The apartment sparkles with cleanliness. Elaborate doilies edged with scalloped lace, curtains and tablecloth, all snowy white, contrast with the dark, gleaming wood. Numerous thriving house plants in blue and red china pots vie for space with even more numerous knicks-knacks. A is particularly enamoured of a china figurine of a lady in a pink china evening gown with roses in her china golden hair.

Tante Adrie won't allow any help, and we sit a little awkwardly as she ushers in cups of coffee, plates and forks. A plump apple cake sits in the middle of the coffee table next to a bowl of whipped cream. Orange juice is brought for A. We are just about to tuck in when Tante Adrie folds her hands, closes her eyes and begins to pray. Our names are mentioned in the prayer.

The cake, served with lashings of cream, is delicious. The coffee is dark and luscious. A second helping of each doesn't take much urging. The dog, a fat puggish little creature, named Bepo, waddles over to Tante Adrie, who feeds him bits of cake. A is soon giggling delightedly as he licks crumbs from her fingers, too.

Later Tante Adrie brings out old photos of Gem's father, and of other now deceased siblings, of her late husband, her children and grandchildren and great-grandchildren, most now residing in Australia. Snippets of stories are told, some understood, some not, but the love and warmth of them, their soul and essence, nourish without precise meaning. The tears and laughter of old forgotten joys and sorrows fill the room. A reads her book for a time, and then wanders around the room delicately caressing various objects with the tips of her fingers.

Before we leave we give her our gift of a box of maple-cream cookies from Canada, and we take pictures. My husband, a big man and 6 ft, 5 ins, lovingly referred to by friends as 'the gentle giant', dwarfs most people but Tante Adrie holds her own next to him.

Last hugs, last kisses ... and last good-byes, for Gem and I both know that this is the last time we will see Tante Adrie. It is a final earthly farewell. I reach over and squeeze Gem's hand for I know his heart is very full. Having lost both his parents, he is once again dancing with the part of himself that holds all the love and sweetnesses of his childhood.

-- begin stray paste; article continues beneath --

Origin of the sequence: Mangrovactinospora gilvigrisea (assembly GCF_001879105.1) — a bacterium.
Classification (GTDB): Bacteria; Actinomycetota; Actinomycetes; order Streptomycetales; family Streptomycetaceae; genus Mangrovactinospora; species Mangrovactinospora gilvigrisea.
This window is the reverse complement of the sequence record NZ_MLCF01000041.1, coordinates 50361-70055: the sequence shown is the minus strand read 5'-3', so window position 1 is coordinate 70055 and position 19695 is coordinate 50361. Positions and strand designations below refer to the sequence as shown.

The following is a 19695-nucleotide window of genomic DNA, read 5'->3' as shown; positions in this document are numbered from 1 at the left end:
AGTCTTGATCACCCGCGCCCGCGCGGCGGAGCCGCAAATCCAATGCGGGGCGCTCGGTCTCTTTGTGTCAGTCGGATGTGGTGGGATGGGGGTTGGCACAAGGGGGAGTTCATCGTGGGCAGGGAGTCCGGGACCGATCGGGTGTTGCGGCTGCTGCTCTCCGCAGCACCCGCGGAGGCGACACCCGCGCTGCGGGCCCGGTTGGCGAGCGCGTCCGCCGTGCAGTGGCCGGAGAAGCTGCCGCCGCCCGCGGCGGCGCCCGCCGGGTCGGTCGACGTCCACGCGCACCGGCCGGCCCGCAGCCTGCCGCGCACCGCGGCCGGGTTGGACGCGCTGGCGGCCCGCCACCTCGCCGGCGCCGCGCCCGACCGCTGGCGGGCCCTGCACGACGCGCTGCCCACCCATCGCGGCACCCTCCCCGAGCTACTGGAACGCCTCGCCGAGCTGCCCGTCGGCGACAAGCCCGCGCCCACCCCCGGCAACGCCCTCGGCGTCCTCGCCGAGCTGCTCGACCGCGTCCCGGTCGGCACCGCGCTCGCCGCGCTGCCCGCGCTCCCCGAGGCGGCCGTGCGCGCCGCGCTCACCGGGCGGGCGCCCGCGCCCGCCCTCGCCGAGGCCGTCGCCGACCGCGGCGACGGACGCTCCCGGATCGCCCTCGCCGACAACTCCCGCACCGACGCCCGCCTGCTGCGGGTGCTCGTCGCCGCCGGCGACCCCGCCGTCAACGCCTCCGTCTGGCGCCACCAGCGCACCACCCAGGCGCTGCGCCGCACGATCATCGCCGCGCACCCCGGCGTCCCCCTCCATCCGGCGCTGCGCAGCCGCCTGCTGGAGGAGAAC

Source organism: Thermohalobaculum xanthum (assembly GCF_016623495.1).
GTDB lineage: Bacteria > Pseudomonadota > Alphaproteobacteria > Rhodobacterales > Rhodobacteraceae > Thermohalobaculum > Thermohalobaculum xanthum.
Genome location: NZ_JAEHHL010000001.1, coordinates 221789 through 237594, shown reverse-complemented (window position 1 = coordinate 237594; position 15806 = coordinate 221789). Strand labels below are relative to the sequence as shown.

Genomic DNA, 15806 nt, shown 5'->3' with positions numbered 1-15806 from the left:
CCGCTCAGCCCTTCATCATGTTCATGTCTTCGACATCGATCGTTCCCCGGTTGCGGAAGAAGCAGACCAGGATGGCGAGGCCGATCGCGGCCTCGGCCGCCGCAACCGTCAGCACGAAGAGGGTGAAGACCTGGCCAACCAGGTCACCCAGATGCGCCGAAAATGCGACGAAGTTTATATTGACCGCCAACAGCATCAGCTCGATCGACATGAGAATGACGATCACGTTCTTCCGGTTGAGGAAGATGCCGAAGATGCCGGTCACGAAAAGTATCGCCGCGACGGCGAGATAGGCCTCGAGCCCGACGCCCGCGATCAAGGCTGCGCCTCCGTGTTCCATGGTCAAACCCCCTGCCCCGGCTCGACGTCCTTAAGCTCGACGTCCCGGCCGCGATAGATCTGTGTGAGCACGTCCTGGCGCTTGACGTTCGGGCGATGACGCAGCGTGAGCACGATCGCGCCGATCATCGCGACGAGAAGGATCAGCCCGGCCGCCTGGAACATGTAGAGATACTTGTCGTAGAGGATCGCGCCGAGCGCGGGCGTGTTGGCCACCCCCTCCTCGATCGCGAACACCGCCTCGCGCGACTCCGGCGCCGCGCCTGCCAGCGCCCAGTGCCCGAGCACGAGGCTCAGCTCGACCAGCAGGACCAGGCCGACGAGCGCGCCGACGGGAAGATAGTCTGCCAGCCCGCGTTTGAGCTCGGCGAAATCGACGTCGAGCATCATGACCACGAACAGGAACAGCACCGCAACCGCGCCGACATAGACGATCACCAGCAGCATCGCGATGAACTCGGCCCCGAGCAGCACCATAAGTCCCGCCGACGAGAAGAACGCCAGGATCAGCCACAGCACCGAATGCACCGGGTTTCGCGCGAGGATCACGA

(Tante Adrie and my Gem. I love this photo!)

Wednesday, November 16, 2011

Playing Dress-up

In this day of digital games and virtual reality, it is a joy to see my niece, H, (named after her auntie) engaged in hours long games of dress-up and imaginative play. In turns she is attired as a highlander in a Scotch kilt and cap with a large red tin as a drum; a lady trailing a green velvet skirt, long black gloves and a paper fan; a little red riding hood clad in a red shawl clutching a basket filled with apples and little treasures.

Today she is a Queen clothed in a froth of pink tulle, dripping jewels and a sparkly tiara, the royal mistress of a unicorn tethered to the couch with a silken purple ribbon. We've spent the past hour making little paper crowns for the unicorn and its retinue of ponies. H provides the voice for all. "You may kiss my hoof, Oh Queen," she says, bowing the unicorn to her own majestic presence.

She is a swoop of movement in the way only a child can be. Twirling around me in a lovely curve, chattering pell-mell.